As the Rays continue to wage battles with a very good team in their house, I'll briefly pause to thank Stephanie of the Marmol–ade Cubs blog for giving me my first plug from another MLBlogger.  Well, I plugged hers first, but it was nice of her to return the favor.  So thank you again.  I am now a Cubs fan.  Well, after the Braves and Rays are finished with them next week, then we'll talk.  It would make my mom's family proud — it is my grandma’s birthday today and she does need a gift.  So where are everyone else’s plugs?  I’ll get another one about a year from now.

I am giving a speech, the “final project,” in my Principles of Communication class tomorrow night.  I have decided to make it about the Rays' new Waterfront Stadium, which is on its way onto the St. Petersburg ballots.  I'll be telling people what benefits the stadium brings to the team and the city, where the money is coming from, and that they're fascists if they vote against it.  Maybe not the last part, but I could give that message a bit more indirectly.

You know what I haven't had in a while?  Big League Chew.

I'll be back soon as the Rays hopefully continue to average 13 runs per game.  They really do need to win by a little more than nine every game, the bullpen without Percival scares me just a bit.  [/sarcasm]  I write early in the morning and end up publishing random comedy.  Maybe I should do it more often.  Let's just say, until next time, go Rays.

Dioner Navarro Is Actually Our Best Hitter?

I guess the answer to the above question, at least at this point in the season, is a surprisingly resounding “yes.”  The Rays, coming off an embarrassing sweep by the Red Sox at Fenway Park that not even James Shields and the returning Scott Kazmir could prevent, have now won two out of three games at Toronto’s Rogers Centre.  Last night’s win was one they deserved, then didn’t deserve, then pulled out rather easily.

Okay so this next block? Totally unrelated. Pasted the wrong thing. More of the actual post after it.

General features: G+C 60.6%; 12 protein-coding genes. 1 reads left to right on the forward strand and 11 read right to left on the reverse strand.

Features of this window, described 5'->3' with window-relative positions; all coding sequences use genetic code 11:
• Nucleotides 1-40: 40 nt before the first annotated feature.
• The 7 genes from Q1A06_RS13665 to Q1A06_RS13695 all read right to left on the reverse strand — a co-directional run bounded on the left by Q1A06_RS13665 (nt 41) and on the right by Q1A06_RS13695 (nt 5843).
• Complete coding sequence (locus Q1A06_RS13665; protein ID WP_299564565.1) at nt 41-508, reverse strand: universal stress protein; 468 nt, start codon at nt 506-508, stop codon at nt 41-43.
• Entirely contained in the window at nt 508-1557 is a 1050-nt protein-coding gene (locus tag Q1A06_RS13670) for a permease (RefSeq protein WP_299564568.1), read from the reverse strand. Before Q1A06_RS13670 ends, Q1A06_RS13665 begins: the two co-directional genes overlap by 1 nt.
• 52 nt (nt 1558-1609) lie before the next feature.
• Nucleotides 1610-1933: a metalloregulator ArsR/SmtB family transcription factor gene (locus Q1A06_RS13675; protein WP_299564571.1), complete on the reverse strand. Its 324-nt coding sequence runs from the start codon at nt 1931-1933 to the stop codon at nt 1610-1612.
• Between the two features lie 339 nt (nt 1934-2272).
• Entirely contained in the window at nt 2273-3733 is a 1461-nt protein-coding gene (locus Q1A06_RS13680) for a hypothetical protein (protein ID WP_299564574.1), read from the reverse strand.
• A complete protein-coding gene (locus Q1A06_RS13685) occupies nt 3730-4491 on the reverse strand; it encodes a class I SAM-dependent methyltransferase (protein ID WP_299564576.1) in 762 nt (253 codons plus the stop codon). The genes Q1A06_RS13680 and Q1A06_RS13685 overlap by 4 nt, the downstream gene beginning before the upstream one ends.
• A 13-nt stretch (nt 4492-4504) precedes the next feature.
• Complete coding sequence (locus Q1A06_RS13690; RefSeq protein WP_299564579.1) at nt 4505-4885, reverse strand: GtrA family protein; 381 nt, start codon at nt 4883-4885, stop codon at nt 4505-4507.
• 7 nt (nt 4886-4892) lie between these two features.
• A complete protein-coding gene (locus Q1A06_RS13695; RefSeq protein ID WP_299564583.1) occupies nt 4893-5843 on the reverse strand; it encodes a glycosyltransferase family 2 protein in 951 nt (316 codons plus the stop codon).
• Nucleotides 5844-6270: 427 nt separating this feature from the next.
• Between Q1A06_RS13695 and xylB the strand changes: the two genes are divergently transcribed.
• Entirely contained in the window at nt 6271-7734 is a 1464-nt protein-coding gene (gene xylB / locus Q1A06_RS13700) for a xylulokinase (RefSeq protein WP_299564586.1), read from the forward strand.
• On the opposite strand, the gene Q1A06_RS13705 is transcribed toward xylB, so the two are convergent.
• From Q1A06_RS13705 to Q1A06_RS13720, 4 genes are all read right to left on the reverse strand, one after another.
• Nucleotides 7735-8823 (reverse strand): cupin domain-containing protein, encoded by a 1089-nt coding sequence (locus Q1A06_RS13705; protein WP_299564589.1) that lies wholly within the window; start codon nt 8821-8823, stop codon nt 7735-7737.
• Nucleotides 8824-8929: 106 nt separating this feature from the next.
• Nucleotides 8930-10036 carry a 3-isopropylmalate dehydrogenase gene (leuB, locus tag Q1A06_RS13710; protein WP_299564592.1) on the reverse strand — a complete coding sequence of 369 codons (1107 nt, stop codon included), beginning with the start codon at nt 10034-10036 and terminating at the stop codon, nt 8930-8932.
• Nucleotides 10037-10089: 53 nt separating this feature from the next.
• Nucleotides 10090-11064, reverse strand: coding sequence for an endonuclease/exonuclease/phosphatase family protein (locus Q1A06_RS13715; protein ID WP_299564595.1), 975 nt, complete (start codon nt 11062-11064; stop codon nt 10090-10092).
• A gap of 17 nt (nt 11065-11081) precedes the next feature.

Edwin Jackson pitched eight shutout innings in the rubber match and, thanks to home runs from Gabe Gross and Carlos Pena, went into the ninth inning with a 3-0 lead.  Now here’s Troy Percival with the save.  But wait–Vernon Wells hit a two-run home run before Aaron Hill drove in Lyle Overbay with the tying run.  More like a blown save.  Not to mention totally cheating Edwin Jackson out of an easy win.  So much for Percival’s 0.00 ERA.  So the game moves on past a 10th inning Blue Jays threat against Dan Wheeler, and all the way into the 13th inning.  In comes Toronto’s own 0.00 ERA reliever, and it’s quite the surprise–former Tampa Bay pitcher Shawn Camp, whose ERA was about two gallons of gas last year when he played here.  I once again figured out why the Rays let him go.  After surrendering a sacrifice fly to Carl Crawford that scored Jason Bartlett, Dioner Navarro came up with two outs and the bases loaded following an Evan Longoria fly out.  On 3-2 against Camp, Navarro pulled a sinkerball that didn’t really drop deep into right center field for a surprising grand slam, the second of his career, to nail the coffin on an unconventional 8-3 victory.  They win yet another series to go home on a high note and stay above .500 at second place in the division.

Tonight, the Rays face the Angels in the first of a three-game series.  James Shields pitches against Jon Garland as Shields looks to regain the dominance he saw against the Red Sox two weekends ago in his last home start.  As long as Kazmir can go longer than four innings this weekend, it’s all good for him.  I would like to briefly point out that the Atlanta Braves, who I don’t see too much anymore thanks to lack of TV coverage, have now won six games in a row and are finally turning around their early underachievement.  Meanwhile, the San Diego Padres of all teams lead the league at 23 losses.  The Rays need to make sure they don’t fall into that trap for yet another season, and so far they haven’t.  Let’s keep it that way by showing the West Coast that the Rays are a legitimate force to be taken at the value of the hype.  So until next time, go Rays.